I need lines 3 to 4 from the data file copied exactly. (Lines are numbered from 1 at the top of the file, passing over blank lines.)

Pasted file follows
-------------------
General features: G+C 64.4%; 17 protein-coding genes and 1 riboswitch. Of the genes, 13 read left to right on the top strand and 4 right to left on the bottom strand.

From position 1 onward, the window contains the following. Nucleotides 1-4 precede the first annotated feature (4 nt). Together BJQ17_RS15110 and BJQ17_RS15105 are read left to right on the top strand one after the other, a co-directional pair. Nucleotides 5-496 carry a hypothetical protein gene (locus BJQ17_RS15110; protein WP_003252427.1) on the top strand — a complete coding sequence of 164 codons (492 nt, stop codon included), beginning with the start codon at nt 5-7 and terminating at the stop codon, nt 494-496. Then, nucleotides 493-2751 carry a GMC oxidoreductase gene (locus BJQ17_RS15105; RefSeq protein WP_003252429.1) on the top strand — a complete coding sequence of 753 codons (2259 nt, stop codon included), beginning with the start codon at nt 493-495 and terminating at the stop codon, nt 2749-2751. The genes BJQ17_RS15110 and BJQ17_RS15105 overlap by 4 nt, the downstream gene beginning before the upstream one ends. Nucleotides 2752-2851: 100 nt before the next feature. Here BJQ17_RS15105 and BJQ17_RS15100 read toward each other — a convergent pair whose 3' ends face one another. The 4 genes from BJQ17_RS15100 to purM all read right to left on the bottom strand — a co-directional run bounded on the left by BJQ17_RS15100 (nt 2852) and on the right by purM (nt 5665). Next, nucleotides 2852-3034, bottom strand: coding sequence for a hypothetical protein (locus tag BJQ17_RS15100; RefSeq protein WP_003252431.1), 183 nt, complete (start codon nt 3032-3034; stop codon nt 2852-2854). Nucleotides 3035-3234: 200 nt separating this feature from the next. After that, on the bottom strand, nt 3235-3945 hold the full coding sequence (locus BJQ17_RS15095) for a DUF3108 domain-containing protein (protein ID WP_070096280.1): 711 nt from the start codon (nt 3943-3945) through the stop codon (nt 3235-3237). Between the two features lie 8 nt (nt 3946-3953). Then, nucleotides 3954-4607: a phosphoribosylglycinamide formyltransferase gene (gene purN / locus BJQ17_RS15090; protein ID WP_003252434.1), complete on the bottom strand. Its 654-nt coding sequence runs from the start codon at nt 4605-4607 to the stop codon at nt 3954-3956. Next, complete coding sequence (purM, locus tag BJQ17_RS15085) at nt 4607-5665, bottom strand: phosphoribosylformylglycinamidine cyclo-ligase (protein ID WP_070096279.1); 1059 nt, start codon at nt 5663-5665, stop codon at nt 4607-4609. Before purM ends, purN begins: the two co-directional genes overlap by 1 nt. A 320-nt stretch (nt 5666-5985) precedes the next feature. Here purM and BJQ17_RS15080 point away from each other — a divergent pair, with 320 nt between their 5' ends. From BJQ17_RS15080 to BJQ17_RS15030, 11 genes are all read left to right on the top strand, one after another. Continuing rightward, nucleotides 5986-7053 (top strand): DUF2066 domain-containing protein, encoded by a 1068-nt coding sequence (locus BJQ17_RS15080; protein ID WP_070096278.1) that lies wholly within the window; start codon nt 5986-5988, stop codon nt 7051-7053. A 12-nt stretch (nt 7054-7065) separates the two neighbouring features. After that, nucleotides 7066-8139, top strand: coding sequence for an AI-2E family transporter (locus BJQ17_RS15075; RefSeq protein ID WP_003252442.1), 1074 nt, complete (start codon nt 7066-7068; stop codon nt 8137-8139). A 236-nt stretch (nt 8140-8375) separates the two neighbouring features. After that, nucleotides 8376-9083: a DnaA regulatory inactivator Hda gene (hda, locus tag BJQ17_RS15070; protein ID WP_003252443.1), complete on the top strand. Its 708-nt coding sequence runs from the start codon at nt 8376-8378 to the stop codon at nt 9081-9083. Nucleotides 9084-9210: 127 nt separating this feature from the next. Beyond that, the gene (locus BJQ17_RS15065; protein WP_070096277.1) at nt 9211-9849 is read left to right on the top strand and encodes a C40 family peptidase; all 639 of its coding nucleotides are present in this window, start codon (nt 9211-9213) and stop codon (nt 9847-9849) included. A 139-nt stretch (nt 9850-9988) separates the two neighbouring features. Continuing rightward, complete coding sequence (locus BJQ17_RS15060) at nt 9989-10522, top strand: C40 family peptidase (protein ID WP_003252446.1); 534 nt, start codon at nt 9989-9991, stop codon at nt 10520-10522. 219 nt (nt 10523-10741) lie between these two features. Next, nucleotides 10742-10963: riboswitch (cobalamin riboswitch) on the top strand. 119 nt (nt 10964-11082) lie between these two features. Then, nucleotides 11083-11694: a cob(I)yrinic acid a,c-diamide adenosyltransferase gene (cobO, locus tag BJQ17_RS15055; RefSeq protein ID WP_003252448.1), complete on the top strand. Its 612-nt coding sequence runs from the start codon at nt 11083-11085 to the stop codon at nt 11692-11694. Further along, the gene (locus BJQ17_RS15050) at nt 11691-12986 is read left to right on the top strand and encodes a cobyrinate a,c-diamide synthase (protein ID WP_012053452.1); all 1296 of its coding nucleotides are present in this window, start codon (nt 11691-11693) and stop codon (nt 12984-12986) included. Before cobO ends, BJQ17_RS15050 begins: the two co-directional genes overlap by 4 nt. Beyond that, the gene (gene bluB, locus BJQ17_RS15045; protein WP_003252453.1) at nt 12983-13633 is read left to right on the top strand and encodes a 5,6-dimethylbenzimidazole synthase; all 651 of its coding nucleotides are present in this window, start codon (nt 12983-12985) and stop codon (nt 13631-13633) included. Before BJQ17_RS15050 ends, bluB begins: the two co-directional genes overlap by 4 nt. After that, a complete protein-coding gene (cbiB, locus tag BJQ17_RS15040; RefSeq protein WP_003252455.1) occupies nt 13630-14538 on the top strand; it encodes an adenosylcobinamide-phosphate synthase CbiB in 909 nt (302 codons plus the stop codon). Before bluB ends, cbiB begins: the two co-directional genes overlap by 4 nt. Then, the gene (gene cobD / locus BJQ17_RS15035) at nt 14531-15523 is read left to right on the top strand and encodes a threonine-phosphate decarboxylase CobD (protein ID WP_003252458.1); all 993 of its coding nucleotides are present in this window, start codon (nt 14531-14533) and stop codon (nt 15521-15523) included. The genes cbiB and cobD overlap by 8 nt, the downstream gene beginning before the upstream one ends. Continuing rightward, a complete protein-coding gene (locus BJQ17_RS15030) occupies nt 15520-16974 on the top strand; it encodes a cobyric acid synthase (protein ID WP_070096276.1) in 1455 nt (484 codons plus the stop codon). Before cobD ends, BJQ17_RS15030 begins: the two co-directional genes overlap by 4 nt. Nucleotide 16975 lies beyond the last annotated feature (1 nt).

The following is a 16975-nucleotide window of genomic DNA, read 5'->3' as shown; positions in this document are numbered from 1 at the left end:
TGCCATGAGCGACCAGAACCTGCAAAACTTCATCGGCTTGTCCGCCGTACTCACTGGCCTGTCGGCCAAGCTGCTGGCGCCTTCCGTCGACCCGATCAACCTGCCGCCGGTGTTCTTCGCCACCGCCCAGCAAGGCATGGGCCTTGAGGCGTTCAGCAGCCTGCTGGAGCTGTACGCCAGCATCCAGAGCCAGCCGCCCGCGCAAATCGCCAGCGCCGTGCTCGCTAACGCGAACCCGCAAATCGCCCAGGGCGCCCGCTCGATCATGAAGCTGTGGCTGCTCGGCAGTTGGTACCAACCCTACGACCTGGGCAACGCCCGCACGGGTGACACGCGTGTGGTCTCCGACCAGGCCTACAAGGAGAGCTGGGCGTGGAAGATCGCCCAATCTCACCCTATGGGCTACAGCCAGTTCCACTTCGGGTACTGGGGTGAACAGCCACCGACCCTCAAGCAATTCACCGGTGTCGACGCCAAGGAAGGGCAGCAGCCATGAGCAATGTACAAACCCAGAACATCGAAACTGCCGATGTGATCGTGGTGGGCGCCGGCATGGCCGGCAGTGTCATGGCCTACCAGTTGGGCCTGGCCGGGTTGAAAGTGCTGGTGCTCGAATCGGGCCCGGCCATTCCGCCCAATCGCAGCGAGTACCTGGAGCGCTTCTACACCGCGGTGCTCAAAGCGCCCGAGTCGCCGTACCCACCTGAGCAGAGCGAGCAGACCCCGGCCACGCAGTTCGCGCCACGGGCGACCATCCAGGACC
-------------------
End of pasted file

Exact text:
The following is a 16975-nucleotide window of genomic DNA, read 5'->3' as shown; positions in this document are numbered from 1 at the left end:
TGCCATGAGCGACCAGAACCTGCAAAACTTCATCGGCTTGTCCGCCGTACTCACTGGCCTGTCGGCCAAGCTGCTGGCGCCTTCCGTCGACCCGATCAACCTGCCGCCGGTGTTCTTCGCCACCGCCCAGCAAGGCATGGGCCTTGAGGCGTTCAGCAGCCTGCTGGAGCTGTACGCCAGCATCCAGAGCCAGCCGCCCGCGCAAATCGCCAGCGCCGTGCTCGCTAACGCGAACCCGCAAATCGCCCAGGGCGCCCGCTCGATCATGAAGCTGTGGCTGCTCGGCAGTTGGTACCAACCCTACGACCTGGGCAACGCCCGCACGGGTGACACGCGTGTGGTCTCCGACCAGGCCTACAAGGAGAGCTGGGCGTGGAAGATCGCCCAATCTCACCCTATGGGCTACAGCCAGTTCCACTTCGGGTACTGGGGTGAACAGCCACCGACCCTCAAGCAATTCACCGGTGTCGACGCCAAGGAAGGGCAGCAGCCATGAGCAATGTACAAACCCAGAACATCGAAACTGCCGATGTGATCGTGGTGGGCGCCGGCATGGCCGGCAGTGTCATGGCCTACCAGTTGGGCCTGGCCGGGTTGAAAGTGCTGGTGCTCGAATCGGGCCCGGCCATTCCGCCCAATCGCAGCGAGTACCTGGAGCGCTTCTACACCGCGGTGCTCAAAGCGCCCGAGTCGCCGTACCCACCTGAGCAGAGCGAGCAGACCCCGGCCACGCAGTTCGCGCCACGGGCGACCATCCAGGACC